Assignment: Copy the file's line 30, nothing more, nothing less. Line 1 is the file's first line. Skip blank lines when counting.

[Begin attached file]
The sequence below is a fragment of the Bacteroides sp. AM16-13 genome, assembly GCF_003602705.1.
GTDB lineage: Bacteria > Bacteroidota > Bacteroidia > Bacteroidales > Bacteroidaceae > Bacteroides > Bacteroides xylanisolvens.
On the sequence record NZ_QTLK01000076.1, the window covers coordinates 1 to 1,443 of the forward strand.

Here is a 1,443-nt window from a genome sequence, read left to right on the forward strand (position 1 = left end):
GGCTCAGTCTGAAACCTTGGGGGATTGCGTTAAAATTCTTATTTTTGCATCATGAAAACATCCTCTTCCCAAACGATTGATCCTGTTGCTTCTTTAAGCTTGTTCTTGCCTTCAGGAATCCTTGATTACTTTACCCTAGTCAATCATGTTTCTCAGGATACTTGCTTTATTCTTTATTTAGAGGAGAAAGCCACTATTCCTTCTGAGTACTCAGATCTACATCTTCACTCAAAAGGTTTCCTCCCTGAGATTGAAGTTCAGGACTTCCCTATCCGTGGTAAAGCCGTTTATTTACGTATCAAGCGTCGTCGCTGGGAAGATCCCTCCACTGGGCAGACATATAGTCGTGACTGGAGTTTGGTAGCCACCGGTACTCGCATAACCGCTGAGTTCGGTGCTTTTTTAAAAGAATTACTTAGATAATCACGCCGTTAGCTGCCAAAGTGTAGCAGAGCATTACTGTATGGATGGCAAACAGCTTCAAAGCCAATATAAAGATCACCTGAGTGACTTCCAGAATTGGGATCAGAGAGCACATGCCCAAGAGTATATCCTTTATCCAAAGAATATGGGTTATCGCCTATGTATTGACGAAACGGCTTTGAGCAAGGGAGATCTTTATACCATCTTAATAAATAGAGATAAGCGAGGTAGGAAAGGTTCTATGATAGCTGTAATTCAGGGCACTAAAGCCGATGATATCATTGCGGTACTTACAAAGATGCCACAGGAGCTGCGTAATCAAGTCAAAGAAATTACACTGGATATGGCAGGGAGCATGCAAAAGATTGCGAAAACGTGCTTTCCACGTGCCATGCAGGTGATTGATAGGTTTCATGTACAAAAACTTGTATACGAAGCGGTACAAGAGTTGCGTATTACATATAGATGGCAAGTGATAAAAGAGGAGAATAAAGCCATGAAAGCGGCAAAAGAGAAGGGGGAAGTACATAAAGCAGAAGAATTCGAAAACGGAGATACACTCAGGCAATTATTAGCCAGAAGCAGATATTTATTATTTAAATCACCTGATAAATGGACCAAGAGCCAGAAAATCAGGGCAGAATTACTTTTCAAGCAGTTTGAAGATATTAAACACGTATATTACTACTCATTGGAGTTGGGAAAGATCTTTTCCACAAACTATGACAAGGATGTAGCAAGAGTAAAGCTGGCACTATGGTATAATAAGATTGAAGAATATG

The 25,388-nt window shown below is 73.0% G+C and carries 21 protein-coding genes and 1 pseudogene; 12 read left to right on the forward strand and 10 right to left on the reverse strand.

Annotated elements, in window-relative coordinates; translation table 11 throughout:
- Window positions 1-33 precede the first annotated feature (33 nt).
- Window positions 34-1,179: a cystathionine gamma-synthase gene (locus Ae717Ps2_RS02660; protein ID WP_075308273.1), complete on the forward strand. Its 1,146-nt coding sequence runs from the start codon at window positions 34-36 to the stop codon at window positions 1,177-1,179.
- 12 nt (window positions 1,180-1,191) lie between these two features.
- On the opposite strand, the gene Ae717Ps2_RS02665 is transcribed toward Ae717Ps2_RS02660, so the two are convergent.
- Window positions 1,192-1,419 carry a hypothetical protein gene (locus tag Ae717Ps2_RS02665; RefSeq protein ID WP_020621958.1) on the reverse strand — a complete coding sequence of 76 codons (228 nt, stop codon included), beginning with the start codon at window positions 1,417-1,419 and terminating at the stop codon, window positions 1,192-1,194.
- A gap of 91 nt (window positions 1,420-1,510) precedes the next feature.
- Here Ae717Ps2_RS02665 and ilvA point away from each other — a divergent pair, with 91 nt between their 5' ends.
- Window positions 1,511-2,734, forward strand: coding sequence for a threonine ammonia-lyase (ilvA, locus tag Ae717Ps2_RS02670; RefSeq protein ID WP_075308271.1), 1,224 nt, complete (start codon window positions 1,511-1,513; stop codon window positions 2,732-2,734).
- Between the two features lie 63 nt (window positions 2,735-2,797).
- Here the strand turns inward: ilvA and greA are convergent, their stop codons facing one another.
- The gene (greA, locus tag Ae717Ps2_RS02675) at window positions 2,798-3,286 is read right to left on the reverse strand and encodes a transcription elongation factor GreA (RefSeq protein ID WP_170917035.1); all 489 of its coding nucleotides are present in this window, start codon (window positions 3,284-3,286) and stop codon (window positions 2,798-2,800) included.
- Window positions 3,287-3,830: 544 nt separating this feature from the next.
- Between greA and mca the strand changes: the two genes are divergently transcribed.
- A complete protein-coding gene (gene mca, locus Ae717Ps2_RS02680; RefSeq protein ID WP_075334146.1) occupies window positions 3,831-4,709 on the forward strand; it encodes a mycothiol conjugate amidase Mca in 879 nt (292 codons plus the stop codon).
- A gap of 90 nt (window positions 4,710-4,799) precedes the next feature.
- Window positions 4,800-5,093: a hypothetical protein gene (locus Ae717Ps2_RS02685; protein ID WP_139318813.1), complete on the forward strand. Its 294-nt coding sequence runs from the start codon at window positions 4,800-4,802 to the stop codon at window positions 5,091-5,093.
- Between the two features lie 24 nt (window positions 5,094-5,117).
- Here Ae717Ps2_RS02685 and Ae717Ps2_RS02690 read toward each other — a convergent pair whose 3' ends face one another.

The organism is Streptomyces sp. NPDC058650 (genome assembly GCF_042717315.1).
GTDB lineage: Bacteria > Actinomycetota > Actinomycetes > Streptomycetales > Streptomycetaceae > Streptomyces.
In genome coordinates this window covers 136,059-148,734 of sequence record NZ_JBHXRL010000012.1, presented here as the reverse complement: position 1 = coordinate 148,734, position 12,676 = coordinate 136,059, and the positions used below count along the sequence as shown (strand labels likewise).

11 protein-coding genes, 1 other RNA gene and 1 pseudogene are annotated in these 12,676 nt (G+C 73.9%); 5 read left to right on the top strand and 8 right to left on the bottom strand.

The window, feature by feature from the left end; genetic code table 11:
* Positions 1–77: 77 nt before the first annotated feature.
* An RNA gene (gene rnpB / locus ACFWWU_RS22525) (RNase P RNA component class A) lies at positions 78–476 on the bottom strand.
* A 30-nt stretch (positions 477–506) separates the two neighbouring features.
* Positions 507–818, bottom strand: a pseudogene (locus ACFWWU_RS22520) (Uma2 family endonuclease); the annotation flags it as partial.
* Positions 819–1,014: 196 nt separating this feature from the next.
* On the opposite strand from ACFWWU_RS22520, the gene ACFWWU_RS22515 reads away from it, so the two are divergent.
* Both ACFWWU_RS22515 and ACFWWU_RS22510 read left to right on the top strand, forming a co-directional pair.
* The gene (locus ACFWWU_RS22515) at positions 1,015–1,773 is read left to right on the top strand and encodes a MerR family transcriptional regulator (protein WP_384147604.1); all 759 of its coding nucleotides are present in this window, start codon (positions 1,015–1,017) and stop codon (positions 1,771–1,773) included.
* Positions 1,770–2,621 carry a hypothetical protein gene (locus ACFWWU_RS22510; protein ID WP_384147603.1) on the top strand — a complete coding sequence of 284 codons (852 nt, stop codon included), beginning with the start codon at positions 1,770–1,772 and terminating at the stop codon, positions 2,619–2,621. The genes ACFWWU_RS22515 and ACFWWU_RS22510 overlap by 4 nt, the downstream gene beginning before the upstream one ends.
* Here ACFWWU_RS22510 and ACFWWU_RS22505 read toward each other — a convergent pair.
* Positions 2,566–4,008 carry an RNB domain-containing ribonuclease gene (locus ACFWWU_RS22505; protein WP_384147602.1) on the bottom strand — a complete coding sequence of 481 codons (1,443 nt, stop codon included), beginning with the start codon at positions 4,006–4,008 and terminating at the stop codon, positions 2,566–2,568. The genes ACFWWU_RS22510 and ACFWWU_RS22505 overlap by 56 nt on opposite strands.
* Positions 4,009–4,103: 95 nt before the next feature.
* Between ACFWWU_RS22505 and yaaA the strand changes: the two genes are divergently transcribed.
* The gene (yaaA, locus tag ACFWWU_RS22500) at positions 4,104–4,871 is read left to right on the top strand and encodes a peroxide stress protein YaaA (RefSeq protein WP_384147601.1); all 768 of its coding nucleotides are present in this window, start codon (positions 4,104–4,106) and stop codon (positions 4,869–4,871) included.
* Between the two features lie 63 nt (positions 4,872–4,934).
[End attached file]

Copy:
The window, feature by feature from the left end; genetic code table 11: